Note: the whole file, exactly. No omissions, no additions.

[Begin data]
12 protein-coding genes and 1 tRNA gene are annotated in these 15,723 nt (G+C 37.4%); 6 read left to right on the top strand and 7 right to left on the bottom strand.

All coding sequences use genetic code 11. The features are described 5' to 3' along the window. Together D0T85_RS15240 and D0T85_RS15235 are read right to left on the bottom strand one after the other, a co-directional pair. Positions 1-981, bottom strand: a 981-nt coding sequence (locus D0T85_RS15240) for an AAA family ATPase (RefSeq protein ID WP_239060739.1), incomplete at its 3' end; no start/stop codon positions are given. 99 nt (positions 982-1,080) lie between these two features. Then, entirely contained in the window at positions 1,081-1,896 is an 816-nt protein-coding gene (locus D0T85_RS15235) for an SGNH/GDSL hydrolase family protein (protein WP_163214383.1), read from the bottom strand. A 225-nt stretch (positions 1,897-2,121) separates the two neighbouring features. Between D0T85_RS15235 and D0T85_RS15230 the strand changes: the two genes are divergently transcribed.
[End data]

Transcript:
12 protein-coding genes and 1 tRNA gene are annotated in these 15,723 nt (G+C 37.4%); 6 read left to right on the top strand and 7 right to left on the bottom strand.

All coding sequences use genetic code 11. The features are described 5' to 3' along the window. Together D0T85_RS15240 and D0T85_RS15235 are read right to left on the bottom strand one after the other, a co-directional pair. Positions 1-981, bottom strand: a 981-nt coding sequence (locus D0T85_RS15240) for an AAA family ATPase (RefSeq protein ID WP_239060739.1), incomplete at its 3' end; no start/stop codon positions are given. 99 nt (positions 982-1,080) lie between these two features. Then, entirely contained in the window at positions 1,081-1,896 is an 816-nt protein-coding gene (locus D0T85_RS15235) for an SGNH/GDSL hydrolase family protein (protein WP_163214383.1), read from the bottom strand. A 225-nt stretch (positions 1,897-2,121) separates the two neighbouring features. Between D0T85_RS15235 and D0T85_RS15230 the strand changes: the two genes are divergently transcribed.